What are some upcoming trends for the next year?
Once we know the answer, it is likely too late, or nearly too late, to chase a trend. That said, I think (and hope) that we’ll see more noncontemporary adult romances acquired. I love contemporary, but I think editors are slowly looking for more paranormal and sci-fi than this time a year ago. In YA, there is a lot of contemporary out there as well, so I’m curious to see if the same can be said for the YA market soon. I’ll be watching along with you!
What book/genre/topic would you like to see cross your transom?
I’m looking for adult romance and young adult as well as select women’s fiction and cozy mysteries. To break it down further, in adult romance I’m looking for high-concept stories with sizzling chemistry. Some of my favorite tropes are enemies-to-lovers, fake relationships, and second-chance romance. In young adult, I especially want to read manuscripts by authors of color and LGBTQIA authors (although this applies to adult projects too). In women’s fiction, I am selectively looking for modern, commercial stories with wit and humor, multicultural stories, and novels that explore the relationships between sisters. For cozy mysteries, I want a lovable sleuth you can’t help but follow for many books, with a strong series hook, humor, and pets serving as an extra brownie point.
What topic don’t you ever want to see again?
Never say never, but I won’t be sad if I don’t see a mysterious new kid at school who turns out to have special powers or becomes the misunderstood love interest anytime soon. I’ve had my fill of those for now.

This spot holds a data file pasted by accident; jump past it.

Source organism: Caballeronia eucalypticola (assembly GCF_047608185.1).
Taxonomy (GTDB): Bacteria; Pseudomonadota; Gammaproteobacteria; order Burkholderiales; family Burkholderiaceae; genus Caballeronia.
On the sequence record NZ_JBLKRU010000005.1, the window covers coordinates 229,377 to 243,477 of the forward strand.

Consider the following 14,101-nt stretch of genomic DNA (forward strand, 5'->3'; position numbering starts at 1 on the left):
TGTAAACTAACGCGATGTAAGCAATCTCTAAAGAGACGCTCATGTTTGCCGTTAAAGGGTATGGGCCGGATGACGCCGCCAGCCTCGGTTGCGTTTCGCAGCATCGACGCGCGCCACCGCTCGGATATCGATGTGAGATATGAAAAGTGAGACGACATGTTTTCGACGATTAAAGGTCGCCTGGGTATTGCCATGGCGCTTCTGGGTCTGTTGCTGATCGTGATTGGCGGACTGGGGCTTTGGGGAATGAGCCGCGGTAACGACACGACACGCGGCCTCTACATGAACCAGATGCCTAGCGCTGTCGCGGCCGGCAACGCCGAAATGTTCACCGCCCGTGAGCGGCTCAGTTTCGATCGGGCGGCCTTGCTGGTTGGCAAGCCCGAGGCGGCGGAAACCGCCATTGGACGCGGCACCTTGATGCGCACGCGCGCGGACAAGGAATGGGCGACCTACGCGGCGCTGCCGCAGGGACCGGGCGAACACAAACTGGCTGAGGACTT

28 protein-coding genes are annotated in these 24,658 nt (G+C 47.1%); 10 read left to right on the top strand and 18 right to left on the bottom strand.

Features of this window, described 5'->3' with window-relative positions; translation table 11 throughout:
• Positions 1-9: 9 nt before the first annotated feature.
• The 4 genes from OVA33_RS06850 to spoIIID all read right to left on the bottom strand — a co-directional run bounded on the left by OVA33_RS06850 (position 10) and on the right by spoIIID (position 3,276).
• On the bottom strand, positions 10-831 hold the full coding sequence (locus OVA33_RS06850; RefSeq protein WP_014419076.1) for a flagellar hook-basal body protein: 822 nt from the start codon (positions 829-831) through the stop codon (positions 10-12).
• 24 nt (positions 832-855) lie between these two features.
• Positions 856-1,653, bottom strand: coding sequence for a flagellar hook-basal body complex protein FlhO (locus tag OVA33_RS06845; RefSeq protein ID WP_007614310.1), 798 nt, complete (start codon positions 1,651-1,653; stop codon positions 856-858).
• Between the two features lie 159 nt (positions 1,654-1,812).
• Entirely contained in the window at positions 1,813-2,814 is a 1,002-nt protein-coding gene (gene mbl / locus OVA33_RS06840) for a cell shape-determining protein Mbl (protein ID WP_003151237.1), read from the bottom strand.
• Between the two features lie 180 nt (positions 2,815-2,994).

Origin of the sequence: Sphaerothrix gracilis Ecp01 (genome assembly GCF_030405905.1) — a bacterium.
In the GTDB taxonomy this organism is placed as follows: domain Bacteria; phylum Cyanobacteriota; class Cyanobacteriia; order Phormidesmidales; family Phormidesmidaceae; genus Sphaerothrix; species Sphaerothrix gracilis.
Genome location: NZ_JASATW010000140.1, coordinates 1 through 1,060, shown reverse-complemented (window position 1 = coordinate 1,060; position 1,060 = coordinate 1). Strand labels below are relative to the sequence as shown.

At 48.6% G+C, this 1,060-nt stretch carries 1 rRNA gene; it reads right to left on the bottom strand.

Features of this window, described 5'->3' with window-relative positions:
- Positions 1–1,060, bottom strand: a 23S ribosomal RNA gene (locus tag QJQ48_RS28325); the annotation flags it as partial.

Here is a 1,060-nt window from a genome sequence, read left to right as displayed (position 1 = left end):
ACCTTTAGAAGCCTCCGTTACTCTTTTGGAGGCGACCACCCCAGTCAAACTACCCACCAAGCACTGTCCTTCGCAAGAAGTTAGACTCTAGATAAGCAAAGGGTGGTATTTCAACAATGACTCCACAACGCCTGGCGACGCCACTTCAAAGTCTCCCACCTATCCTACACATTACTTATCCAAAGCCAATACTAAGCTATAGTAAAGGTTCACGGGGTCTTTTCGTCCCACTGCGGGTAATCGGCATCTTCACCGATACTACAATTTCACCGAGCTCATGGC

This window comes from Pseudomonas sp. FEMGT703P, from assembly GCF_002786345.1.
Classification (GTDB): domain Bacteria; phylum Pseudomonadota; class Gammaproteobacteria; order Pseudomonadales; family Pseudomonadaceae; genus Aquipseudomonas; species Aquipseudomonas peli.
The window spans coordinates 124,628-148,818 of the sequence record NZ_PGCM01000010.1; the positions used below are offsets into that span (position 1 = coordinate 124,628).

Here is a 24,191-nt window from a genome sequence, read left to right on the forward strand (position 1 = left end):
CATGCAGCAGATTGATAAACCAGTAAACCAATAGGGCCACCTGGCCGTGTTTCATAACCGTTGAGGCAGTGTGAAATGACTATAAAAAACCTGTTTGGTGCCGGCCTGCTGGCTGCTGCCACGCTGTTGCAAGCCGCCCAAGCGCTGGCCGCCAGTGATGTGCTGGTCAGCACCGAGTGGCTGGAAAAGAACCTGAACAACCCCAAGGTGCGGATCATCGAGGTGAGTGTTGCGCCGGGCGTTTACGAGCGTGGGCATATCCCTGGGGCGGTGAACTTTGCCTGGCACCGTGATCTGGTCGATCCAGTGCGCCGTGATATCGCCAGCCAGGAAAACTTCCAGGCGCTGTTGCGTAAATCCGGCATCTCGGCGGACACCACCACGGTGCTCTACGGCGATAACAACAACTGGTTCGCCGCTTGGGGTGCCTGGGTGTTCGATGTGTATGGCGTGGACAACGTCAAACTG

What is unique about your corner of the publishing industry?
Getting to see a project go from a query letter to a finished book never gets old. We are there for the journey before any offers arrive and weather some earlier storms than an editor does with an author, as well. Helping an author take a project from a Word document to a book deal is always exciting, and of course, it is unpredictable how that road will go. One thing it won’t be is boring.
Anything else you’d like to add?
Have interests outside the publishing industry too, and then let yourself enjoy them. It’s easy to get so wrapped up in the publishing bubble, or the wanting-to-be-published bubble, that you miss out on other things, including recharging your creative or work batteries. I say this as a reminder to myself to step away from the inbox occasionally. See, I should have said “regularly.” Working on it.
After three years as an agent at the L. Perkins Agency, Rachel Brooks joined BookEnds Literary Agency in June 2017. While at LPA, she established a mix of romance, young-adult, and cozy mystery clients. Prior to that, she was apprentice to agent Louise Fury. Fiction is still Rachel’s focus, and you can find more details about what she’s looking for on the BookEnds Submissions page. Originally from Washington (and then from all over as an Air Force brat), Rachel now resides with her gamer husband and chatty rescue cat. When not working, her other interests include trying new recipes, playing World of Warcraft, and spending time by the ocean.